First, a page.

Baby Mama

Starring:Tina Fey, Amy Poehler, Greg Kinnear, Dax Shepard, Romany Malco, Maura Tierney, Holland Taylor, Sigourney Weaver

Written By:Michael McCullers

Director:Michael McCullers

The other night, I had the pleasure of being able to watch Baby Mama, the newest cinematic take on pregnancy and motherhood, with both my good friend and the baby happily kicking away inside her belly. As we left the theater, we talked about the movie, about which scenes we liked the most, which lines were our favorites, and how much better it was than last week’s Forgetting Sarah Marshall. Not only was Baby Mama funny, its humor was original, relevant, and feel-good. Its jokes actually followed a plot. That plot intelligently explored the drastically shifting reality of what it looks like to be a woman and a mother in today’s society. And as my friend said, even though her fast-approaching role of Mommy has filled her with some anxiety, Baby Mama reminded her just how amazing her journey ahead and the tiny new partner with whom she will be sharing it will truly be.

The story of Kate Holbrook (Tina Fey), a 37-year-old career woman who is unable to have a baby, and Angie Ostrowiski (Amy Poehler), the working-class woman she hires to be the surrogate mother for her child, Baby Mama is about a unique journey to motherhood shared between the two women and woven in and out of both timeless and modern realities that both women must deal with in order to reach that destination.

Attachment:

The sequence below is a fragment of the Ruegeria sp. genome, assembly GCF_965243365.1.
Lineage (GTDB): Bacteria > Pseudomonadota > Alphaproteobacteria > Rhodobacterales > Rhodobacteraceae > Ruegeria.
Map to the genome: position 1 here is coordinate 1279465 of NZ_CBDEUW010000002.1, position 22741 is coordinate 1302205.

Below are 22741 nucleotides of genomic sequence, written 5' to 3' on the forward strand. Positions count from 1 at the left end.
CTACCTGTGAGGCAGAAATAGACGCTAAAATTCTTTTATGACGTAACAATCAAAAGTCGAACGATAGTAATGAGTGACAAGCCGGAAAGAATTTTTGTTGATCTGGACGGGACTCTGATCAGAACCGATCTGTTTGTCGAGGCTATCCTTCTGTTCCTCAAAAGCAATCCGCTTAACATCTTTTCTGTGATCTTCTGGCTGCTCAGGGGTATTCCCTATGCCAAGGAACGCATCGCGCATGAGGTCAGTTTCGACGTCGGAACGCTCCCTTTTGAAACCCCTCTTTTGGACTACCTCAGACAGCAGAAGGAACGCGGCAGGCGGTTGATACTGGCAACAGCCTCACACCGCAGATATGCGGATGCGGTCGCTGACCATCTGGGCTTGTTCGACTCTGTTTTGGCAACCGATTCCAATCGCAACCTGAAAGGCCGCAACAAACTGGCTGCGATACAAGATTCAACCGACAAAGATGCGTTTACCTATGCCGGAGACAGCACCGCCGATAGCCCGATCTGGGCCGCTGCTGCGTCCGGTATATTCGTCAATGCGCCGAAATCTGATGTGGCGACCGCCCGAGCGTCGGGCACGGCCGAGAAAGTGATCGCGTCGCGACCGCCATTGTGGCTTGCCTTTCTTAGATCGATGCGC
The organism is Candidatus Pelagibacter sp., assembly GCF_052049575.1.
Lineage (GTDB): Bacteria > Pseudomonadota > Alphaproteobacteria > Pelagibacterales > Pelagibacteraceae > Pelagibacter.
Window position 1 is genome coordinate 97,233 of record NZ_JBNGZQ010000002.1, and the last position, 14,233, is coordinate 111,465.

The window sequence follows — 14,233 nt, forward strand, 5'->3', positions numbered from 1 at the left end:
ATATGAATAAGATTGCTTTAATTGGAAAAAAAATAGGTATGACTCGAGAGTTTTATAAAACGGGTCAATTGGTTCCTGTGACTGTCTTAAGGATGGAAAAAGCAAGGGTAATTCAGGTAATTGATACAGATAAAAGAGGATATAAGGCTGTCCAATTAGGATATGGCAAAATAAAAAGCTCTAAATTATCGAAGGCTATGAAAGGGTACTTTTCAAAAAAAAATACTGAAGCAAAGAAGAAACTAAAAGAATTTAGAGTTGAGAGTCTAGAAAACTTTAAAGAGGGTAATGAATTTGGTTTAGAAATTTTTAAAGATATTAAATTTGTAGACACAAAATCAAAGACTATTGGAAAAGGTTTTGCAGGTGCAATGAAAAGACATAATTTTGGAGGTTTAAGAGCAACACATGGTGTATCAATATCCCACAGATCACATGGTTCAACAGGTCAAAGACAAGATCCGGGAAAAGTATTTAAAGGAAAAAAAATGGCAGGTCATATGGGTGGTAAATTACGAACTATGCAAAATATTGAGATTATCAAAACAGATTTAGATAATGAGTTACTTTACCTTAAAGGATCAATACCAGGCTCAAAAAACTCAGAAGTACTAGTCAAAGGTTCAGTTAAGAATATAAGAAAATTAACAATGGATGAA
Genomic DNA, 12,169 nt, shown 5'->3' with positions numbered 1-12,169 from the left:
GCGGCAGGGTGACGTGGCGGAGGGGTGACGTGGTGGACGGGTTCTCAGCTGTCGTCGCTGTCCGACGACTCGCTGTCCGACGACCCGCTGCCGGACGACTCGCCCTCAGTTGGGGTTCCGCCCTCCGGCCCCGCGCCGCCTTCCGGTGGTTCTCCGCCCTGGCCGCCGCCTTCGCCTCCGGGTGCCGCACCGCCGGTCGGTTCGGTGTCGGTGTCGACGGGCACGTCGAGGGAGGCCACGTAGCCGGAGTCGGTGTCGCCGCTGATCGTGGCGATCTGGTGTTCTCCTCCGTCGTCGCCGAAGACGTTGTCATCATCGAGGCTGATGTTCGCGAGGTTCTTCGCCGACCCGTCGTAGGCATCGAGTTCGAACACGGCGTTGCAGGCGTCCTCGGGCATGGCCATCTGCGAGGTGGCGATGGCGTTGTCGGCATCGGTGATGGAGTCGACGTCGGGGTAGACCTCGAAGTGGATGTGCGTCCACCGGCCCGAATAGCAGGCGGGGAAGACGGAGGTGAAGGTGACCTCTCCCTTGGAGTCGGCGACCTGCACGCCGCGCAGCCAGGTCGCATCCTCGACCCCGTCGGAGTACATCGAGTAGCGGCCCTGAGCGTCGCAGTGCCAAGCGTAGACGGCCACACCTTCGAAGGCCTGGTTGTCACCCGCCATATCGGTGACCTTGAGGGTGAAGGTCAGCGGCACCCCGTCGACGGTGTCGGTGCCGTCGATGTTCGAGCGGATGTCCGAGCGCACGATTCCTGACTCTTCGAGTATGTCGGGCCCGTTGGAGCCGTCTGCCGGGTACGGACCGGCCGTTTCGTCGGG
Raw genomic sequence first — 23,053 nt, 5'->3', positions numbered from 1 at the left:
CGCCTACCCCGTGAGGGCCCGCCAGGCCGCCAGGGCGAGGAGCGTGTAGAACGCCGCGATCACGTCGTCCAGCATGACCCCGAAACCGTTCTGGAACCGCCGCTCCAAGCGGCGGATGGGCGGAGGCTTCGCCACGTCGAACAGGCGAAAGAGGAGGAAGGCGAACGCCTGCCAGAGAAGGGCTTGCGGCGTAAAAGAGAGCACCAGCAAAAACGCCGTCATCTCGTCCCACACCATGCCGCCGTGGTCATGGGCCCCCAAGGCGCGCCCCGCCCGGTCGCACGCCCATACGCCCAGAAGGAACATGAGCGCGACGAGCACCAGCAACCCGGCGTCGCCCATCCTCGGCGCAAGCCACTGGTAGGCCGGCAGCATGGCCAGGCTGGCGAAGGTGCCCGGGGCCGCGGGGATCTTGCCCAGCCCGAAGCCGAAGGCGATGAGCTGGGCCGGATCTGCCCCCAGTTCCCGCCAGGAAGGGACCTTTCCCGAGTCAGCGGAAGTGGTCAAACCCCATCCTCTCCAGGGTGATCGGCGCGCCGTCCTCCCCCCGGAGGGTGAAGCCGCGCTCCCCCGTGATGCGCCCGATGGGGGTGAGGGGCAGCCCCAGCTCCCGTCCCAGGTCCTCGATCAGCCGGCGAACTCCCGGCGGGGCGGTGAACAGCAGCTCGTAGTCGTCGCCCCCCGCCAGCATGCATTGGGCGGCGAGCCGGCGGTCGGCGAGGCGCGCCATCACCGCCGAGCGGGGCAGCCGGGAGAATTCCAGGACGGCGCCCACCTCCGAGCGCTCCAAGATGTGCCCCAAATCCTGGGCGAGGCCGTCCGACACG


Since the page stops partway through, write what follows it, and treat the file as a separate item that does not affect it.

baby_mama2005.jpg (47 K)As the movie opens with the seemingly baby-filled world seen through Kate’s eyes, Kate’s message for us is that a baby is a truly amazing thing. For those of us who have not even started to think about having children or who can’t even remember life without children, the miracle of having a child and being a mother can be one we just don’t grasp or have simply forgotten. But for those women who have spent years unsuccessfully trying to conceive, the baby-shaped hole in the middle of their lives couldn’t be felt any deeper. And still single at 37, unable to conceive even after several In Vitro Fertilization treatments, and an unlikely candidate for adoption, Kate is one of those women.

As Kate tells Angie after she gets pregnant, “You have to remember, you are carrying something very precious.” For Kate that means trying to make sure Angie eats all the right foods, listens to all the right music, and does everything she can to take care of the baby growing inside of her. Unable to imagine that the child inside of her is anything more than a squirrel-shaped squiggle in a Polaroid, Angie could care less. Skip a few months and turn the baby into a reality Angie is actually able to grasp, however, and Angie’s quick shift from a Ding Dong diet to a slightly healthier menu shows us that there is a value in human life, and in a way that can’t help but grab hold of us all.